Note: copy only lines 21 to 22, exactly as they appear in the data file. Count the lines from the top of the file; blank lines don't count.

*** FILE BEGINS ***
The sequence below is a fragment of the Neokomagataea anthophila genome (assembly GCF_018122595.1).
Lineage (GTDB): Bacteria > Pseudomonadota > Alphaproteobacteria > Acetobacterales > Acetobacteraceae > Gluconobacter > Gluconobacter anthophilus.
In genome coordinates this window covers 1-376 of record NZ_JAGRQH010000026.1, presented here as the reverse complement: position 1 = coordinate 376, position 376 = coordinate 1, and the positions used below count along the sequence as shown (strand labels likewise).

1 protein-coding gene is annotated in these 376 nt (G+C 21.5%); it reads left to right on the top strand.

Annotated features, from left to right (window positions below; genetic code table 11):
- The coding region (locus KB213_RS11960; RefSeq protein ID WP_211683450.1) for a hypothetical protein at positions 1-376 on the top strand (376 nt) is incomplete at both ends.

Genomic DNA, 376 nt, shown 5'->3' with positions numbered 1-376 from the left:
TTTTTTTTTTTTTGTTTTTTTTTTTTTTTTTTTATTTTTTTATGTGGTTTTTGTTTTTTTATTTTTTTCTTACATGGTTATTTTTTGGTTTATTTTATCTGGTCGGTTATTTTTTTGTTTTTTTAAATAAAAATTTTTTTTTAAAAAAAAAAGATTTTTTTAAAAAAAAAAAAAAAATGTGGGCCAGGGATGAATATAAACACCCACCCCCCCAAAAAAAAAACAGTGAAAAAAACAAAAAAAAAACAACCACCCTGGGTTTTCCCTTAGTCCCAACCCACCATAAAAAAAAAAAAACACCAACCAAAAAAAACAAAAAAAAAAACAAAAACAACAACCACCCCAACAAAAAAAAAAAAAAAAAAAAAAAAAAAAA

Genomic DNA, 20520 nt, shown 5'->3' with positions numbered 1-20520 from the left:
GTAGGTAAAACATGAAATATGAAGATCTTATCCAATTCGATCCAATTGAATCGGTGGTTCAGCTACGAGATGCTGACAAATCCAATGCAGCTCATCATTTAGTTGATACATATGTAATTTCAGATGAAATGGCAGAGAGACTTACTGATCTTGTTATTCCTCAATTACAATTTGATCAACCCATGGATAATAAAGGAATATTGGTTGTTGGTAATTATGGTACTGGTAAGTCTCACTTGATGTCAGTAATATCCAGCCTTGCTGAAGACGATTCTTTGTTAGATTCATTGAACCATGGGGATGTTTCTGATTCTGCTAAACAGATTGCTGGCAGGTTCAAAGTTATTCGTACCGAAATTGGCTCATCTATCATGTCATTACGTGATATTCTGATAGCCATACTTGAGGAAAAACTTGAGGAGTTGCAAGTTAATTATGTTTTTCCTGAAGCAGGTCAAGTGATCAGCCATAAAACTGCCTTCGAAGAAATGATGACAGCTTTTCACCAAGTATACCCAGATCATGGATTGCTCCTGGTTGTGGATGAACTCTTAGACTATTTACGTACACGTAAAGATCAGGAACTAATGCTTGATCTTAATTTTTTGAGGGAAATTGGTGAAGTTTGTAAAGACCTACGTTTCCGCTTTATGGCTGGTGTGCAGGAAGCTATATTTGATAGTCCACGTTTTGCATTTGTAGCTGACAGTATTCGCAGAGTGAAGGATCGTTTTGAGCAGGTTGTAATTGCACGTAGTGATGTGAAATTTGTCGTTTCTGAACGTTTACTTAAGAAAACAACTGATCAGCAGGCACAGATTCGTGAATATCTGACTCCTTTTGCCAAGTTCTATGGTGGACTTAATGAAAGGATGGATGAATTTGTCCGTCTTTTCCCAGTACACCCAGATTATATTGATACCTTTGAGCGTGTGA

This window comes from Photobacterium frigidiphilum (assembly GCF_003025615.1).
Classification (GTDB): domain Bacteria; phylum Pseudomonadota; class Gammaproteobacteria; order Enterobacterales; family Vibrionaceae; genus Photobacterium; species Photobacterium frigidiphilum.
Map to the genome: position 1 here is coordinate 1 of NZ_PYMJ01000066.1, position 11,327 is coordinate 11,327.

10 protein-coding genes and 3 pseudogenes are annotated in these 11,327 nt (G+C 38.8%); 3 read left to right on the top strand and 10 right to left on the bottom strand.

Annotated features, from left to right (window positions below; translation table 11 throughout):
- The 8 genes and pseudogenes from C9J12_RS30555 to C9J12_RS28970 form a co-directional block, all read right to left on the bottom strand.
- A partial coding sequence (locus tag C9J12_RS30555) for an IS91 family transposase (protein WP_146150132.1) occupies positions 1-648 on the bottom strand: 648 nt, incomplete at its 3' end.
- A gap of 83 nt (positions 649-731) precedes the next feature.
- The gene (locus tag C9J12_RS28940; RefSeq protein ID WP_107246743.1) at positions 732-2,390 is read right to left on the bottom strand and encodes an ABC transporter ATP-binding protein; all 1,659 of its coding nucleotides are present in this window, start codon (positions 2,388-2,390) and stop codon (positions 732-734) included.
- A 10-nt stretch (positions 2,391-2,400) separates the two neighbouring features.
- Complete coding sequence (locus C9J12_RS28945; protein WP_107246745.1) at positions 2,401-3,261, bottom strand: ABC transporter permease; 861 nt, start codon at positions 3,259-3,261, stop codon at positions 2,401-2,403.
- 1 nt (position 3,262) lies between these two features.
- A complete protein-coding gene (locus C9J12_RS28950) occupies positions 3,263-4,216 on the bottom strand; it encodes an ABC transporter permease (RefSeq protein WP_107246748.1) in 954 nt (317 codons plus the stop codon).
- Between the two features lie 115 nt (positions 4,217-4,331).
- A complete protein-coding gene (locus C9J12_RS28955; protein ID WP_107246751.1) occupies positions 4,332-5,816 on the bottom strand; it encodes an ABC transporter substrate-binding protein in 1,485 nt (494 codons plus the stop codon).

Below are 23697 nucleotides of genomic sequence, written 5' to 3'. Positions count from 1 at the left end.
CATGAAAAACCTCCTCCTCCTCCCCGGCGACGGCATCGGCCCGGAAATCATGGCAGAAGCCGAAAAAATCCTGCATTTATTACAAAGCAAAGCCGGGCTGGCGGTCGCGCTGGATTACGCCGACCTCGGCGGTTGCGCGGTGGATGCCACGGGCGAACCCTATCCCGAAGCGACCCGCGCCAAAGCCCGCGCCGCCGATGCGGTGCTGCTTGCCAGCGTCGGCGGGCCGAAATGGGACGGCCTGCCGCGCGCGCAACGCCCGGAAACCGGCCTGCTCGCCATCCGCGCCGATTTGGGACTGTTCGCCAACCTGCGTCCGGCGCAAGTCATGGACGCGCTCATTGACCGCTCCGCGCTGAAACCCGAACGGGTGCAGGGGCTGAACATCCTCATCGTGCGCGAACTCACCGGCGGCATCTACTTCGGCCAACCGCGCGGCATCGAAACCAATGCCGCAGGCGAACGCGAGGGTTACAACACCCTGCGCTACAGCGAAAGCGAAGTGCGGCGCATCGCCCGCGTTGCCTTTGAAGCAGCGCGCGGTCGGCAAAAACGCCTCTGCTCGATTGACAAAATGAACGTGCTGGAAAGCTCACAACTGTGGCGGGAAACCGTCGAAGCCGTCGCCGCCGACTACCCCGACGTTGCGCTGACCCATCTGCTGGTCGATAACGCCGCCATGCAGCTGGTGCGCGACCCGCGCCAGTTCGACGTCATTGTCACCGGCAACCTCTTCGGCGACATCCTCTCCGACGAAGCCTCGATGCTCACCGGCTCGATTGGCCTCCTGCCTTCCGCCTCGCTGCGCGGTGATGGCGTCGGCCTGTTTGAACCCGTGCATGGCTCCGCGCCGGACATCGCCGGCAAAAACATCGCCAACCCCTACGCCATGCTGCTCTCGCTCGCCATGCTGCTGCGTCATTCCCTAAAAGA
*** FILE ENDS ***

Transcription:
- Complete coding sequence (locus C9J12_RS28945; protein WP_107246745.1) at positions 2,401-3,261, bottom strand: ABC transporter permease; 861 nt, start codon at positions 3,259-3,261, stop codon at positions 2,401-2,403.
- 1 nt (position 3,262) lies between these two features.